Opening date set for new Doncaster town centre pub

The new look Angel & Royal.

The new look Angel & Royal.

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The opening date for a Doncaster town centre pub which will herald the return of a historic name to the town has been revealed.

The Angel and Royal will open its doors for a preview evening on October 26 - and will see the return of the historic name to Doncaster for the first time in half a century.

The original Angel and Royal was knocked down to make way for the Frenchgate Centre in 1962 and the name has been chosen for the former Old Angel in Cleveland Street which is nearing completion after a major overhaul.

Gary Roberts, spokesman for new owners Amber Taverns, said: "The new name is a variation of the historical names."

The name will be remembered by legions of older drinkers and was one of the town centre's best known watering holes.

A former landlord of an Angel Inn on the east side of French Gate opened the New Angel on the opposite side of the road in 1810, the older establishment surviving until 1838.

Conveniently situated on the Great North Road, the new premises quickly became Doncaster’s principal hotel.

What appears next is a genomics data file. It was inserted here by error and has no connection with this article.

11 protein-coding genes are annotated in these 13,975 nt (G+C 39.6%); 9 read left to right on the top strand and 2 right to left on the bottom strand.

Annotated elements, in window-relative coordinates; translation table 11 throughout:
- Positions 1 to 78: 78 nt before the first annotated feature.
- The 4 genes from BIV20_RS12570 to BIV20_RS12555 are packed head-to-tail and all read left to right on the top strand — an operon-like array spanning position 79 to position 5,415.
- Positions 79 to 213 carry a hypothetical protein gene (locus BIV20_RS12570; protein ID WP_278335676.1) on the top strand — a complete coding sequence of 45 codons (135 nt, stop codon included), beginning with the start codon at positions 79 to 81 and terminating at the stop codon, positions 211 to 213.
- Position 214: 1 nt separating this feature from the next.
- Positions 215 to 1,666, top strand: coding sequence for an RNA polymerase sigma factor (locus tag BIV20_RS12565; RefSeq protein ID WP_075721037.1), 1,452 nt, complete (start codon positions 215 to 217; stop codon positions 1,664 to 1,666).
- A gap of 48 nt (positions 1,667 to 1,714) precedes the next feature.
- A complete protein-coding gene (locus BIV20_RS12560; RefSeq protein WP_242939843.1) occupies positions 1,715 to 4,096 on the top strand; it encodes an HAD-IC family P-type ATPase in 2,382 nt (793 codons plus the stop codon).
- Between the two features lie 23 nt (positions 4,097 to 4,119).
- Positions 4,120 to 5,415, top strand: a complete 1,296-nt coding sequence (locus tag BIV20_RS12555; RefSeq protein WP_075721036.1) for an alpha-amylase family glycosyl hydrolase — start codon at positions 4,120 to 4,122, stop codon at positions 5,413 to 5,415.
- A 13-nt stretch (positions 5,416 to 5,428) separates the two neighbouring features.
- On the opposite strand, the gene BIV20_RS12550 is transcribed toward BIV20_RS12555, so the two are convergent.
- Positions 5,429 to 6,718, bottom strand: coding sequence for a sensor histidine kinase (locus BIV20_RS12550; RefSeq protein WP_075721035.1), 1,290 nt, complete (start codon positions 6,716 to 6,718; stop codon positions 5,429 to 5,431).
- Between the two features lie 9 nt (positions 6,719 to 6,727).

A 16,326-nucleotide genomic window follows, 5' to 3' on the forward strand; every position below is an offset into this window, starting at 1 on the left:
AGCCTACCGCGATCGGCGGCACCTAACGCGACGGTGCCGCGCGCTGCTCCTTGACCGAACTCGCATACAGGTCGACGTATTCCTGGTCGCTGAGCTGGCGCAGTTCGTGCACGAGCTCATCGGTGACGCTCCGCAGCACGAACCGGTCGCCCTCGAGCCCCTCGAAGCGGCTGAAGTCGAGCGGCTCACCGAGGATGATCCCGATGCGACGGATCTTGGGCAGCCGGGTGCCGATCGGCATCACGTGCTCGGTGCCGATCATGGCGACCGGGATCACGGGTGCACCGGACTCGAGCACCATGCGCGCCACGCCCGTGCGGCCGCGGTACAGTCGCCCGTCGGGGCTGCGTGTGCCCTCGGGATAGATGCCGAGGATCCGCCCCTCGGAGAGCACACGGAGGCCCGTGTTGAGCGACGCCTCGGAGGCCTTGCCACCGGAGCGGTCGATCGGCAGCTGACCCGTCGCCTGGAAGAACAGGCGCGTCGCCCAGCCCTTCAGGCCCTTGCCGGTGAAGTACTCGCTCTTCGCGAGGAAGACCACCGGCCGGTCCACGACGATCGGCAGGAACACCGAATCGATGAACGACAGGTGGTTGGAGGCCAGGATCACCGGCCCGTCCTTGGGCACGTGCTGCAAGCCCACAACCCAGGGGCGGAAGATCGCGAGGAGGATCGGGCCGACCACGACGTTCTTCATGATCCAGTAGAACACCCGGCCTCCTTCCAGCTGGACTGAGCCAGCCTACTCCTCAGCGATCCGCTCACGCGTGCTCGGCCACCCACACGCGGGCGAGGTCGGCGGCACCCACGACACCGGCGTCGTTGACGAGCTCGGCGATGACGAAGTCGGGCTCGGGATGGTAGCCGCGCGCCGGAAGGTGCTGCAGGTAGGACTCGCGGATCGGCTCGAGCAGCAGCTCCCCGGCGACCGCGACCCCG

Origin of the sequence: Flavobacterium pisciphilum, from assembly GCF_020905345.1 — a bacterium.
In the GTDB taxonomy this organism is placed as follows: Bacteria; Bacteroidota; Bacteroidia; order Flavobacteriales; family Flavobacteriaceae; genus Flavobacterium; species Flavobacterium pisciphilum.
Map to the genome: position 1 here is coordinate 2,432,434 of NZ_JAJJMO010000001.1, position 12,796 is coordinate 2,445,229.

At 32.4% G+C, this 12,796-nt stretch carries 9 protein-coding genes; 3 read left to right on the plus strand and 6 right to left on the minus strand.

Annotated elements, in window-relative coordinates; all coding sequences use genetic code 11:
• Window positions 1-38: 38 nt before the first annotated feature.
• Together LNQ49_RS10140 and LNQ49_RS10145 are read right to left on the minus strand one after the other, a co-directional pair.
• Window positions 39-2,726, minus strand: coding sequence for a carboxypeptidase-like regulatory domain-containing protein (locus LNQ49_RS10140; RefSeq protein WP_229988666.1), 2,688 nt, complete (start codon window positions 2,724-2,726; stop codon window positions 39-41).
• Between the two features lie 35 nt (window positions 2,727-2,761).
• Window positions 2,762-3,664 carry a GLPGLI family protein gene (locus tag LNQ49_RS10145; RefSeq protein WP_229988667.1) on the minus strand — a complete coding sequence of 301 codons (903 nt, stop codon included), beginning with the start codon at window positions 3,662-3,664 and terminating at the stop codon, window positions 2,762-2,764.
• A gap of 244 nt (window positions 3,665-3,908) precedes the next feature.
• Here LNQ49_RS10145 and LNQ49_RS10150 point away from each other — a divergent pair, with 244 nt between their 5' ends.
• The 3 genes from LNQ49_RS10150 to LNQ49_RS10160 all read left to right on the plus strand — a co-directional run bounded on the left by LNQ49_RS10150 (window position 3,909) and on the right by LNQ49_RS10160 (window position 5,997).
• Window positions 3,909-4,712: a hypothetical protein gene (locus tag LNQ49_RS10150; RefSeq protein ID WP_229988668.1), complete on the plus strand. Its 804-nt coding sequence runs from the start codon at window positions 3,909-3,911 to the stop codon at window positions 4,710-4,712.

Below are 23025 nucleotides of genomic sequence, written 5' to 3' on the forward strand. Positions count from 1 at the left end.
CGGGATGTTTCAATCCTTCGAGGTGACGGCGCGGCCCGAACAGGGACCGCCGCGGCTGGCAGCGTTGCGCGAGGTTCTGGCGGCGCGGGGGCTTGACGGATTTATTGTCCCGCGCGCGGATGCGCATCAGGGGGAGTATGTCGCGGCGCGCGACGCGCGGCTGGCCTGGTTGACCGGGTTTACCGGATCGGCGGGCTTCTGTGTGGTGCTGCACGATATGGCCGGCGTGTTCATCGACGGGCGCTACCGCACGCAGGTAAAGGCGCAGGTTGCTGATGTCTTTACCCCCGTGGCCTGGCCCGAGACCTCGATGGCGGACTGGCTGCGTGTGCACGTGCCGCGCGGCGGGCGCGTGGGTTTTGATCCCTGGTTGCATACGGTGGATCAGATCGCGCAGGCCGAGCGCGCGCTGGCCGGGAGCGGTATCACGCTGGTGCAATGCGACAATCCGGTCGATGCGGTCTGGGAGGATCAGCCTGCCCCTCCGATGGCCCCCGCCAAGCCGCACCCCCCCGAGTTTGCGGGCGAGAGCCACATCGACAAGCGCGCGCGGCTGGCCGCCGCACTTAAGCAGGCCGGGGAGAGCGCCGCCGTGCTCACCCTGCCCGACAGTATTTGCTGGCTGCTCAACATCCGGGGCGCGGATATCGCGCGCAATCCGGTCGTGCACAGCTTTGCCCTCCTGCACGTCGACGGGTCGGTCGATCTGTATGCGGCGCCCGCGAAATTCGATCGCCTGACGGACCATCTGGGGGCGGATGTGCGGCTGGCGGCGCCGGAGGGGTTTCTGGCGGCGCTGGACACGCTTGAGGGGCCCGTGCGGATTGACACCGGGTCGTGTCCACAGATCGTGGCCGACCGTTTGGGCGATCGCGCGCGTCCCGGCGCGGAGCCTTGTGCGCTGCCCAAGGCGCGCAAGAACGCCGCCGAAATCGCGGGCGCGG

A prominent list of guests stayed at the new Angel but the most important were Queen Victoria, Prince Albert, the Prince of Wales, the Princess Royal, Prince Alfred and the Princess Alice.

They spent a night there on August 27, 1851 while journeying to Balmoral.

Afterwards, the hotel was styled Angel & Royal.

The last pints were pulled at the premises on December 30, 1962 at 11.30pm.

Then, the hotel, was demolished to make way for the Arndale (now Frenchgate) Centre.

The Old Angel closed down earlier this year after being sold by then owners Wetherspoon.

Blackpool-based Amber Taverns snapped up the bar - fornerly Yates's Wine Lodge - and which first opened in 1997.

The distinctive building, with its turreted tower, was built on the site of a row of shops, which were demolished to make way for the new watering hole.

The row was known as King Charles Terrace - and a garden in the street was said to have contained a pear tree, planted by King Charles I, hence the name. The Old Angel was one 34 across the country put up for sale by the Wetherspoon chain last November.

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